Sea creatures living in the deepest part of the ocean have been found with man-made fibres in their stomachs for the first time, showing that no part of the world's seas are now untouched by human rubbish.
Scientists from Newcastle University discovered that every single crustacean surveyed at the bottom of the Mariana Trench, a six mile deep schism in the Pacific Ocean, had debris in its body.
The team used the same deep-diving technology which was recently used to film the remarkable footage of the trench for the BBC's new natural history series Blue Planet II.
Fragments found in the stomachs and muscles of sea creatures included synthetic fibres including Rayon, Lyocell and Ramie as well as textiles such as Nylon, polyethylene and polyvinyl.
Dr Alan Jamieson, who led the research, said: "The results were both immediate and startling.
"This study has shown that manmade microfibres are culminating and accumulating in an ecosystem inhabited by species we poorly understand, cannot observe experimentally and have failed to obtain baseline data for prior to contamination.
"There were instances where the fibres could actually be seen in the stomach contents as they were being removed.
"It is highly likely there are no marine ecosystems left that are not impacted by anthropogenic debris."
The team tested crustaceans found in the ultra-deep trenches that span the entire Pacific Ocean - the Mariana, Japan, Izu-Bonin, Peru-Chile, New Hebrides and Kermadec trenches.
The sampled depths range from four to more than six miles including the deepest point, Challenger Deep in the Mariana Trench, at 6.7 miles (10,890m) using free-falling deep-sea landers.
After examining 90 individual they and found ingestion of plastic and fibres ranged from 50 per cent in the New Hebrides Trench to 100 per cent at the bottom of the Mariana Trench.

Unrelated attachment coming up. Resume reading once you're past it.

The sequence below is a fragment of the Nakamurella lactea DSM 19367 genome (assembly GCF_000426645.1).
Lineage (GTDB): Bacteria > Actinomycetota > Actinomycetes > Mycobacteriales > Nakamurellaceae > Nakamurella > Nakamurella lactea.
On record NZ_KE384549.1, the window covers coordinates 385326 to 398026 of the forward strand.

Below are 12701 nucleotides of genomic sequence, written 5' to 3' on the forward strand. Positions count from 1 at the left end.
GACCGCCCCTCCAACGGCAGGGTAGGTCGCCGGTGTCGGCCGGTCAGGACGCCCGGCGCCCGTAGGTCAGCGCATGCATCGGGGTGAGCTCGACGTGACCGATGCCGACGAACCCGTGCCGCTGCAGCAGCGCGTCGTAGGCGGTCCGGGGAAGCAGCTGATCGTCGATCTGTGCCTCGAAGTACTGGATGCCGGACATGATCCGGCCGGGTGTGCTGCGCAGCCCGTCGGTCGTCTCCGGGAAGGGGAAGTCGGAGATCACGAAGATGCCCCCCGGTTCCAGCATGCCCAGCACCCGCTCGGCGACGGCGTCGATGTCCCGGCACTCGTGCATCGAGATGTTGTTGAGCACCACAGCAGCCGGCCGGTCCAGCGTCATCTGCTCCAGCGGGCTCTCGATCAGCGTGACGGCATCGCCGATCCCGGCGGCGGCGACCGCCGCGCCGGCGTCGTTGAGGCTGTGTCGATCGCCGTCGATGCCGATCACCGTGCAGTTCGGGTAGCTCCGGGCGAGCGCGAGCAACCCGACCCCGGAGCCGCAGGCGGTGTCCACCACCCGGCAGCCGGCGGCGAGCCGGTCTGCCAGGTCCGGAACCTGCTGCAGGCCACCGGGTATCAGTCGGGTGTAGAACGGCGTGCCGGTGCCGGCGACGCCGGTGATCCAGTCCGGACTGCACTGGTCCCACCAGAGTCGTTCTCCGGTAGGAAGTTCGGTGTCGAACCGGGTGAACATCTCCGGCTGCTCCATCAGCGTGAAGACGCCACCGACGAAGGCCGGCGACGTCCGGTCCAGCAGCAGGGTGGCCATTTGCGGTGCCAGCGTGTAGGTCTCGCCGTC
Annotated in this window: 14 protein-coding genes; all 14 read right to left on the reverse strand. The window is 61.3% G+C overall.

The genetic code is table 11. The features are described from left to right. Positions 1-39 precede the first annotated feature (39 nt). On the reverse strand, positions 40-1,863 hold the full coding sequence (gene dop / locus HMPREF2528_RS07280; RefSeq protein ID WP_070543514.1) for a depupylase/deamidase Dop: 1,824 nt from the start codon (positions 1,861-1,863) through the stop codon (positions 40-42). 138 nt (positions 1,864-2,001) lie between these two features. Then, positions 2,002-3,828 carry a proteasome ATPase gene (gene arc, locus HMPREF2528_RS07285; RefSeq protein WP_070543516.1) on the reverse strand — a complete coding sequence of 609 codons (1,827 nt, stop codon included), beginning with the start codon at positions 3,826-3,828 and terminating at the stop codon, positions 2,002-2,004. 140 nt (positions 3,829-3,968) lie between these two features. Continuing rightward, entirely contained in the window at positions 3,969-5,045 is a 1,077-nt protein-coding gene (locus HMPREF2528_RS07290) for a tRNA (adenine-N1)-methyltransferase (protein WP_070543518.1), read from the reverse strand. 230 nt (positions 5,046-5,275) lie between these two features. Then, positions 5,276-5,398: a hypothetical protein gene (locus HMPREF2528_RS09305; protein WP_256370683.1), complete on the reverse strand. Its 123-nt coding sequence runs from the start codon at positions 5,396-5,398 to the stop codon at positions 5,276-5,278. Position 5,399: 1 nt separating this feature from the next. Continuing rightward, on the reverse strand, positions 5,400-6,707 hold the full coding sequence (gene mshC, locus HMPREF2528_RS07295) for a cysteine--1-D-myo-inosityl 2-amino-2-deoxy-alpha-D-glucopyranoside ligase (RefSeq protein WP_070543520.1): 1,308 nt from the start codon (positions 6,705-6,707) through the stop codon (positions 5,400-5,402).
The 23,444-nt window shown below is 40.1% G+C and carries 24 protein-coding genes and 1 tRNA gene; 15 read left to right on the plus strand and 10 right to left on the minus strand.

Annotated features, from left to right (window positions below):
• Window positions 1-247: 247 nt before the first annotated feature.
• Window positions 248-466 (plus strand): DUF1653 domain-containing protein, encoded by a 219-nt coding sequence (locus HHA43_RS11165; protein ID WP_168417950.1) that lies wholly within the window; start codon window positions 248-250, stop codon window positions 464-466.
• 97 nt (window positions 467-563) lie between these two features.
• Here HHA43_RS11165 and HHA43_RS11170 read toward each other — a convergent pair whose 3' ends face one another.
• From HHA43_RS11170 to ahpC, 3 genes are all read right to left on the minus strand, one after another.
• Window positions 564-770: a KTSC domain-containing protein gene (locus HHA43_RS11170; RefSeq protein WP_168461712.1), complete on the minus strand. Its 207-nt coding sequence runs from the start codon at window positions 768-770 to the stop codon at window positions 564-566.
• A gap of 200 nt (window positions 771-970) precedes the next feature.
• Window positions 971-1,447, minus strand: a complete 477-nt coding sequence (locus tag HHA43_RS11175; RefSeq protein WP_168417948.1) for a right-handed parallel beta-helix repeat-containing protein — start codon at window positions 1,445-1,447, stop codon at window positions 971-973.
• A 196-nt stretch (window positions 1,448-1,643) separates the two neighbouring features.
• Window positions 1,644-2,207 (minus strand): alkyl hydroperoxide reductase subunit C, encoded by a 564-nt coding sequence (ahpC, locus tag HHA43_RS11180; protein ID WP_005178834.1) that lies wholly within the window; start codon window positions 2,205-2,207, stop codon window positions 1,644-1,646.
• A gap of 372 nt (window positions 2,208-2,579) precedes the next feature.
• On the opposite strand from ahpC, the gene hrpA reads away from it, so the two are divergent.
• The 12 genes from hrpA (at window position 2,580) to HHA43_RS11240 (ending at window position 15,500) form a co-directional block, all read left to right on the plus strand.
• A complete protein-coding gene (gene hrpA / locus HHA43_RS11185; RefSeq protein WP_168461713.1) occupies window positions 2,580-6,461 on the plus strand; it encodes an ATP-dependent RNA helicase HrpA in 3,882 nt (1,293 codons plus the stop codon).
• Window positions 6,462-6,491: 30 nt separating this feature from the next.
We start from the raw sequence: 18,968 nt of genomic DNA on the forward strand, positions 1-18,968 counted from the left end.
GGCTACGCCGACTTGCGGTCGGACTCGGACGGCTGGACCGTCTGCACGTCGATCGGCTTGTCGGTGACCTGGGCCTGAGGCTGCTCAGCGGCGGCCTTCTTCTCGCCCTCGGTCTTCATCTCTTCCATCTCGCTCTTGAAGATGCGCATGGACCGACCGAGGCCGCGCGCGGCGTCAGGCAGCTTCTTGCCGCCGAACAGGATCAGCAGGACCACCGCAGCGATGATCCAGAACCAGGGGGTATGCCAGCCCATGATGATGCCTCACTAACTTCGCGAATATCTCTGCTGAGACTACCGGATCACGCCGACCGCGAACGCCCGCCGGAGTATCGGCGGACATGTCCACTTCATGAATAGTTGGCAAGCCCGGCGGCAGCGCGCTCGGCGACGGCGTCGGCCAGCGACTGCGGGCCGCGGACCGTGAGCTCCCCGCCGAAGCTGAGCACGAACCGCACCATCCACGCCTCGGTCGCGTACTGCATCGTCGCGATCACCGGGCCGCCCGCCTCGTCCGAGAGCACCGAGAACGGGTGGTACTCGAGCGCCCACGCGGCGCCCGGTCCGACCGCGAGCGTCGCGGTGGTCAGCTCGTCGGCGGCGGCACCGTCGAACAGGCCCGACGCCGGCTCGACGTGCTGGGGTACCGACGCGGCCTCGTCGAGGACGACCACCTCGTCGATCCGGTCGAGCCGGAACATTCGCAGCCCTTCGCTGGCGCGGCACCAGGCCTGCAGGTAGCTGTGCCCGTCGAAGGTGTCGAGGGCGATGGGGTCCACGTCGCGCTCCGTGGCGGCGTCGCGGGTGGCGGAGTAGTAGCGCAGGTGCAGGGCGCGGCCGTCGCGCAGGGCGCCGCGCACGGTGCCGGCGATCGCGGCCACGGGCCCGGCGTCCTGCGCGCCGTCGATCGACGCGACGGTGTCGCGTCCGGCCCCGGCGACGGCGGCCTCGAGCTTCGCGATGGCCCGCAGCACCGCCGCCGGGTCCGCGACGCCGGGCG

Deep-sea organisms are dependent on food raining down from the surface and because food is scarce they are not picky about what they eat. And once the plastics are on the sea-bed there is nowhere for them to go, so they continue to accumulate.
Sir David Attenborough, who narrates BBC Blue Planet II, said plastic in the ocean was now a major threat to the world's oceans.
"Everybody should be concerned about it," he told The Telegraph.
"It's a terrible paradox that when it was invented in the 1920s or earlier scientists went to huge trouble to make sure it was indestructible. And now we are dumping hundreds of tons into the oceans every day.
"It doesn't mean it doesn't fragment and that is one of the problems, it fragments into tiny little sphere which absorb poisons selectively, so these highly poisonous globules are then eaten by fish."
An estimated 300 million tonnes of plastic now litters the oceans, with more than 5 trillion plastic pieces weighing over 250,000 tons currently floating on the surface.
Although the majority of marine litter can be observed floating on the surface, the degradation and fragmentation of plastics will ultimately result in sinking to the underlying deep-sea habitats, where opportunities for dispersal become ever more limited.
It is estimated that without a major intervention the weight of plastic in the ocean will be greater than the weight of fish by 2050.
Craig Bennett Friends of the Earth chief executive officer said: "This is further shocking evidence that toxic plastic is accumulating in even our most precious and remote environments.
"Urgent measures are needed to defuse this plastic pollution time bomb.
"Government's around the world must come up with a plan to rapidly phase-out fossil fuel-based plastics for good.
"There should be no place for plastics that aren't biodegradable and made from natural materials."